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Agency Succession Planning: Developing your Game Plan

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Recently, I was speaking to an agent about his agency perpetuation plan.

Agent: “My son is my perpetuation plan.”

Consultant: “Really? How old is he?”

Agent: “Twelve.”

Consultant: “Oh. And is he licensed?”

The son can be the perpetuation plan in about 20 years, assuming he wants to join the agency and is competent. But this doesn’t address what happens if the agent dies, becomes disabled, or wants to retire before then.

But let’s assume the son is 32 instead of 12 and has been working in the agency for the past few years. Is he ready to take over the reigns of the agency? Maybe yes, maybe no. Assuming you don’t want to sell the agency to an outside party, there are numerous issues that must be addressed with the internal heir apparent.

(Note: There are no “right” or “wrong” answers to most of the questions posed in this article. The best solution is for the current owner and the successor to have an honest and frank discussion about each of the following points.)

General Succession Issues

Can the successor personally afford to purchase the agency from you? If not, how will this person pay you for the agency? Most agencies are acquired through a leveraged buy-out, meaning that the cash flow of the agency is used to pay the seller.

Are you willing to hold a note from this person? What happens if he walks away from the agency after running it into the ground? Did he provide you with sufficient collateral to protect you or are you going to have to go back into the agency and try to rebuild it?

Is the successor the beneficiary of an insurance policy on you? What about disability insurance? Have you outlined a detailed process to transfer your managerial responsibilities to your successor?

Ownership Transfer Issues

Will the transfer of ownership be a stock transfer or an asset transfer? This issue can have serious tax ramifications to both the buyer and the seller. Besides the agency, are there any assets owned by the seller personally, such as the building, automobiles, etc., that will be included in the deal with the successor? If the space is leased, can the successor replace the current agency owner on the lease?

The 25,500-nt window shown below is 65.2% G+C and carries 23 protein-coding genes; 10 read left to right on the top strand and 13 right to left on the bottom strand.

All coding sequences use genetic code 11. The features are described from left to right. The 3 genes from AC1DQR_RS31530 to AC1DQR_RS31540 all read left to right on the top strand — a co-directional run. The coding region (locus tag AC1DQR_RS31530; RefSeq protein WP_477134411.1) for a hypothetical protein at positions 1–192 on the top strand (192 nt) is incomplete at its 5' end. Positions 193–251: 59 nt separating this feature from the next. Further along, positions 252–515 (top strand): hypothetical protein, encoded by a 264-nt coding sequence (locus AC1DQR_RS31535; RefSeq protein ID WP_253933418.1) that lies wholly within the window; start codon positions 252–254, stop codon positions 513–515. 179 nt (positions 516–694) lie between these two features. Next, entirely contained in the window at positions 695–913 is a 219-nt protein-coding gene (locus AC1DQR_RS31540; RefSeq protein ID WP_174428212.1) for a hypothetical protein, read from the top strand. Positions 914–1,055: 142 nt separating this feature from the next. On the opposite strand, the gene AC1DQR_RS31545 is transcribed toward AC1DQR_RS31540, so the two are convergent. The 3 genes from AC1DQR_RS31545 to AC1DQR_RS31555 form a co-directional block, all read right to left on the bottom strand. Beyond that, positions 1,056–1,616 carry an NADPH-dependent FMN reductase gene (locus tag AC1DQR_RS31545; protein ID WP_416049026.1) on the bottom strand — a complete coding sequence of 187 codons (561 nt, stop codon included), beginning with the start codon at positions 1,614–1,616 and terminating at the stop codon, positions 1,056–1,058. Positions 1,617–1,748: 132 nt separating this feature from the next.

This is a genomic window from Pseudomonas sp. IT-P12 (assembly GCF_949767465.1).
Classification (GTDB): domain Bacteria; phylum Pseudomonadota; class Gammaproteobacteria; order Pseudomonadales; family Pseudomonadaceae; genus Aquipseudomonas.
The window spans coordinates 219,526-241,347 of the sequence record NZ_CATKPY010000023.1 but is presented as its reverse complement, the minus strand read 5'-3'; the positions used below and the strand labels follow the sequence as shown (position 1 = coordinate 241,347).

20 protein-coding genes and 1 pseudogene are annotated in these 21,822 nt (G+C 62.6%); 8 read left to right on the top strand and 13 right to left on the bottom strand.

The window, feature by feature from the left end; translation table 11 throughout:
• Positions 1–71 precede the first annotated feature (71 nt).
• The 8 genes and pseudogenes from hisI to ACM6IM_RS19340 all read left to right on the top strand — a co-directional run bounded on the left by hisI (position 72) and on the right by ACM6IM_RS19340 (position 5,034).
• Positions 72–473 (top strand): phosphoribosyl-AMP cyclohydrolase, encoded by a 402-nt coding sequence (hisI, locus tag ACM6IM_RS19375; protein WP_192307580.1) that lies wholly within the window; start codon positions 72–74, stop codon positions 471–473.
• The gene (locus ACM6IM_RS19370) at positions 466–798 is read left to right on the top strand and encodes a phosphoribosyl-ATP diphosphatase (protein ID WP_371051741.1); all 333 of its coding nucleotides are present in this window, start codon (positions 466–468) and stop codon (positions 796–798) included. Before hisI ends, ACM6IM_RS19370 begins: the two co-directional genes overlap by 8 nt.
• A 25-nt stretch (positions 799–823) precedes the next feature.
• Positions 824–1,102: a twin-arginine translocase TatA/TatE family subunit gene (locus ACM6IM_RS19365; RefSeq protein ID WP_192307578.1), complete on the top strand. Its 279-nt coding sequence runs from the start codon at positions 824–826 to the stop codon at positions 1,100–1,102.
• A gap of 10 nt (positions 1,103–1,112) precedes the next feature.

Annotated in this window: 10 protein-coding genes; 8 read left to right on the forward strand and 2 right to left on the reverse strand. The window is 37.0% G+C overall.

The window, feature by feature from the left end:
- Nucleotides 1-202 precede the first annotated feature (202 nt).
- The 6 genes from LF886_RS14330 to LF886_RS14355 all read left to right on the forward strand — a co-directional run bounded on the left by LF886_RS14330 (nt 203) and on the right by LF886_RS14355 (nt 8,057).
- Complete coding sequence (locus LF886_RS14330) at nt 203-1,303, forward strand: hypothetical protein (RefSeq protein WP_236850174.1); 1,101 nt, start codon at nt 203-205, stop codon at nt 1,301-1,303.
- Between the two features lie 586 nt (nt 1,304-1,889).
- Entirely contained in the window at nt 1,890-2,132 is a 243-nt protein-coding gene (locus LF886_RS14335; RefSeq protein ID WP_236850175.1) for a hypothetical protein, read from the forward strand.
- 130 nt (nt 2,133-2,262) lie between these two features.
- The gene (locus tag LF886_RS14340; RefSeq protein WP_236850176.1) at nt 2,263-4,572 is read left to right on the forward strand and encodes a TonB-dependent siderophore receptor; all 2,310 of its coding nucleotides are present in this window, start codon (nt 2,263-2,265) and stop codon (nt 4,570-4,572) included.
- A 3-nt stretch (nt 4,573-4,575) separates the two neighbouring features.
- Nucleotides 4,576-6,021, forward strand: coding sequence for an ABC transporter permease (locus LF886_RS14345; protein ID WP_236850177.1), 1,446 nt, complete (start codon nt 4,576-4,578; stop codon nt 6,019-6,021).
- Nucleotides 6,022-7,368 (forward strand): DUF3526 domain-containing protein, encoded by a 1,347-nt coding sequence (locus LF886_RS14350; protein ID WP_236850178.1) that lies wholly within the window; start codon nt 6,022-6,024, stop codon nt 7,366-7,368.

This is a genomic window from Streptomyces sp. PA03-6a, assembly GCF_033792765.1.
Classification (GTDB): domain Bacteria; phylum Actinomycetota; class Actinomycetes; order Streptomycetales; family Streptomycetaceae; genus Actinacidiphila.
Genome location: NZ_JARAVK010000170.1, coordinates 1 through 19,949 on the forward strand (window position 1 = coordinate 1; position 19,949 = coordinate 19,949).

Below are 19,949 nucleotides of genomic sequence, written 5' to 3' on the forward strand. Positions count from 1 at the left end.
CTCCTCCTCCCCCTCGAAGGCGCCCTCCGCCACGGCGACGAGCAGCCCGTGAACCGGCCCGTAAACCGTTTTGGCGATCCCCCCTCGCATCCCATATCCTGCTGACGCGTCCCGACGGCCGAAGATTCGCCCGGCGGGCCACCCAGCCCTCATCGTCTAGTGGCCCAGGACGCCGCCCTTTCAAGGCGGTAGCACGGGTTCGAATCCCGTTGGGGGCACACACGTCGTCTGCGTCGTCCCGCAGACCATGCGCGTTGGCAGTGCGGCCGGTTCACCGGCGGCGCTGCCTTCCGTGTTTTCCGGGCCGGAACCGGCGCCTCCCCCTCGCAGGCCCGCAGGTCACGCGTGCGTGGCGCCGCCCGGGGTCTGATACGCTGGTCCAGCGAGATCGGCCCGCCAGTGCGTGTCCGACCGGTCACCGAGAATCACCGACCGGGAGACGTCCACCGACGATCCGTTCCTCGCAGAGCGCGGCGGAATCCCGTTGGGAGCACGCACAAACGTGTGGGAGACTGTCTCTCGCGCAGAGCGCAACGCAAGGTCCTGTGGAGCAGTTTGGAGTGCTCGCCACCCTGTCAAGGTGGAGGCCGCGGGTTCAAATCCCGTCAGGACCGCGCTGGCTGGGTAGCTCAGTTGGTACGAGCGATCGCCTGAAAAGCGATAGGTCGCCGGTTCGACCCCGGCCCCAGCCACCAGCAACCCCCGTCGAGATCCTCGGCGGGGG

Carrier Issues

Most carrier agreements state that if there is a material change in the stock ownership of an agency, the carrier must be informed and they may or may not issue a contract to the successor. Likewise, agreements are not transferable in the event of an asset sale. Before the successor takes over the agency, you and the successor should speak with your carriers to get their concurrence regarding the agency perpetuation plans.

Licensing Issues

Does the successor have his property and casualty, life and health, and other needed insurance licenses? If not, what is being done to obtain the necessary licenses and when is the licensing expected to be completed?

Product Knowledge Issues

What level of knowledge does the successor have in the various personal lines, commercial lines, and life and health products the agency sells? In any area where the level of knowledge is less than “high,” what training or process is being used to raise the successor to a “high” ranking?

Agency Operations Management Issues

Does the successor have a high level of knowledge regarding the agency’s workflow and procedures? Is he familiar with the way the automation system works and what information/reports can be generated from it?

Agency Accounting Issues

When was the last time you discussed the agency’s accounting, financial systems, and financial condition with your successor? You don’t want to wait until he is ready to take over before sharing the information with him. To some, accounting is like a foreign language. Make sure you begin to indoctrinate your successor early regarding the financial statements, budget, payroll, payroll taxes, and cash flow of the agency.

You also need to make sure the successor understands the fiduciary relationship between the agency and its carriers and clients. He can’t use the trust account to pay agency operating expenses or to give himself a loan.

 

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